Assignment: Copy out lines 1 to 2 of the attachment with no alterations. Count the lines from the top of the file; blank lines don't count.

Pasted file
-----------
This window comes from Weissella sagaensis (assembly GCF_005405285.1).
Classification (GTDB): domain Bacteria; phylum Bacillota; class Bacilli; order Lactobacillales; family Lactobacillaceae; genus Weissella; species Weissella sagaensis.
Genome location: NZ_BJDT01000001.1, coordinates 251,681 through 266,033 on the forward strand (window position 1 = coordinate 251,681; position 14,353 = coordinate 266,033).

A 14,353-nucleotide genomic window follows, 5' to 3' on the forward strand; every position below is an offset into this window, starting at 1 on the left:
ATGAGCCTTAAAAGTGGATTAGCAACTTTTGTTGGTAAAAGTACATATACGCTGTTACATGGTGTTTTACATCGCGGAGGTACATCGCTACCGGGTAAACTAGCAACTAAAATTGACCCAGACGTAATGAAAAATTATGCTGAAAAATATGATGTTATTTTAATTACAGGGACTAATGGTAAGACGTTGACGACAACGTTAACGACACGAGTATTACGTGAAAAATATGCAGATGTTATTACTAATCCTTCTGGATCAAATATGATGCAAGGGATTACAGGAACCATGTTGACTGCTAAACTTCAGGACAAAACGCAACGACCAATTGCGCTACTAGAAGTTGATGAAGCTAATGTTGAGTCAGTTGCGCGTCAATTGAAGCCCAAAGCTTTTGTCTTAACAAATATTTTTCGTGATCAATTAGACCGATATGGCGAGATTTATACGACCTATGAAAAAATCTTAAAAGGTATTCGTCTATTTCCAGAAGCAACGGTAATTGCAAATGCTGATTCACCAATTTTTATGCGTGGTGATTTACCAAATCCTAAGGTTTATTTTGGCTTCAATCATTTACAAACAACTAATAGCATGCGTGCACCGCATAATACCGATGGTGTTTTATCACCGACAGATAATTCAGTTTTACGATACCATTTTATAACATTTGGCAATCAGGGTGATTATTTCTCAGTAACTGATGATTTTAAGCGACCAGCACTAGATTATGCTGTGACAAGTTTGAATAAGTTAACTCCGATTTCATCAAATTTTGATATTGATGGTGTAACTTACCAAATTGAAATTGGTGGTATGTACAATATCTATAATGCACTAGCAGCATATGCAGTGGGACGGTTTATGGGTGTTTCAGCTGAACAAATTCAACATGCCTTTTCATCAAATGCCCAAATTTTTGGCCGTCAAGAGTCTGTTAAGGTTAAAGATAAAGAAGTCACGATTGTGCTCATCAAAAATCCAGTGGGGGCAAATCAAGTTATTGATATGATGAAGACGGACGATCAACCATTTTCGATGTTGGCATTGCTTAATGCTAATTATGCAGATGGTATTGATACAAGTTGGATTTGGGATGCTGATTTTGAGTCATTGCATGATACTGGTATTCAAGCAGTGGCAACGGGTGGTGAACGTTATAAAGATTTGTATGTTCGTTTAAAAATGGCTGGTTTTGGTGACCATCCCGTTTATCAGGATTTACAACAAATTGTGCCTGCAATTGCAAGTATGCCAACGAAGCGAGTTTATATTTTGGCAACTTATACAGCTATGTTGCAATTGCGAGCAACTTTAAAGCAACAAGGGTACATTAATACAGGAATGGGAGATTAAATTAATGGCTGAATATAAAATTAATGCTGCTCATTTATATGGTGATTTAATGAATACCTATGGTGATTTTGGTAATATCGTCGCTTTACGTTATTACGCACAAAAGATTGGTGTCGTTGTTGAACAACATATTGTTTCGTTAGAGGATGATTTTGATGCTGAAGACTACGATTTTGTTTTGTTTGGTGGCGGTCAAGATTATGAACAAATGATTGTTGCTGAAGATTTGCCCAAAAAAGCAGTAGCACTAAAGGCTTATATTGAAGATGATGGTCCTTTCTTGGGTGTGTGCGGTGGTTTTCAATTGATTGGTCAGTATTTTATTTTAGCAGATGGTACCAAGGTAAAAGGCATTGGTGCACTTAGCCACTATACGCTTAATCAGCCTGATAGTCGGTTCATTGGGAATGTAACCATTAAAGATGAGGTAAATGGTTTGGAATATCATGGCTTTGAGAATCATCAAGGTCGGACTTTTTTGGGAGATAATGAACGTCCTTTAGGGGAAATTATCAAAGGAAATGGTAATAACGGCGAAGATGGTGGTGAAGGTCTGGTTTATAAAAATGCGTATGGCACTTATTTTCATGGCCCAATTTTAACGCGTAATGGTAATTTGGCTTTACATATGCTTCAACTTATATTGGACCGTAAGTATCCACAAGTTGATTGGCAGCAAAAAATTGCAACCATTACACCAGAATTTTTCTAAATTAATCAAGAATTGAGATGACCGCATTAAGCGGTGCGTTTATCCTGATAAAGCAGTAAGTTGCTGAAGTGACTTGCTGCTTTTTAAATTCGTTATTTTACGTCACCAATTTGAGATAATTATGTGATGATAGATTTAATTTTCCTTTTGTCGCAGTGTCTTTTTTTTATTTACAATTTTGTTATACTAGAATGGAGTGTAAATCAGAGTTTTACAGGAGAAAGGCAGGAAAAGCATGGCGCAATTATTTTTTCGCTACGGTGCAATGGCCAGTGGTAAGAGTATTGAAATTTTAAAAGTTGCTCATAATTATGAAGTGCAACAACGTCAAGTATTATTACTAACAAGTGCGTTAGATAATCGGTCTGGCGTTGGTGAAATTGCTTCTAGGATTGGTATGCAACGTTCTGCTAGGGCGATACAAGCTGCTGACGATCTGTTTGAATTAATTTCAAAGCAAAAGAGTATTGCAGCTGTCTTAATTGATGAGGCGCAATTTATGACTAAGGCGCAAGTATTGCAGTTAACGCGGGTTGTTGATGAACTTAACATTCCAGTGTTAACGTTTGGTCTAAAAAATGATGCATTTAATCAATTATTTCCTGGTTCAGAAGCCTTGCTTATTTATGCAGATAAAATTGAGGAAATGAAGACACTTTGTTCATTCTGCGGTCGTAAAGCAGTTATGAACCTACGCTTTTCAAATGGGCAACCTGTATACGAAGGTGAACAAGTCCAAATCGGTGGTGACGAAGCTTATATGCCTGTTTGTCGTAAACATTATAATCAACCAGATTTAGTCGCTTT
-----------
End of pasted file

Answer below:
This window comes from Weissella sagaensis (assembly GCF_005405285.1).
Classification (GTDB): domain Bacteria; phylum Bacillota; class Bacilli; order Lactobacillales; family Lactobacillaceae; genus Weissella; species Weissella sagaensis.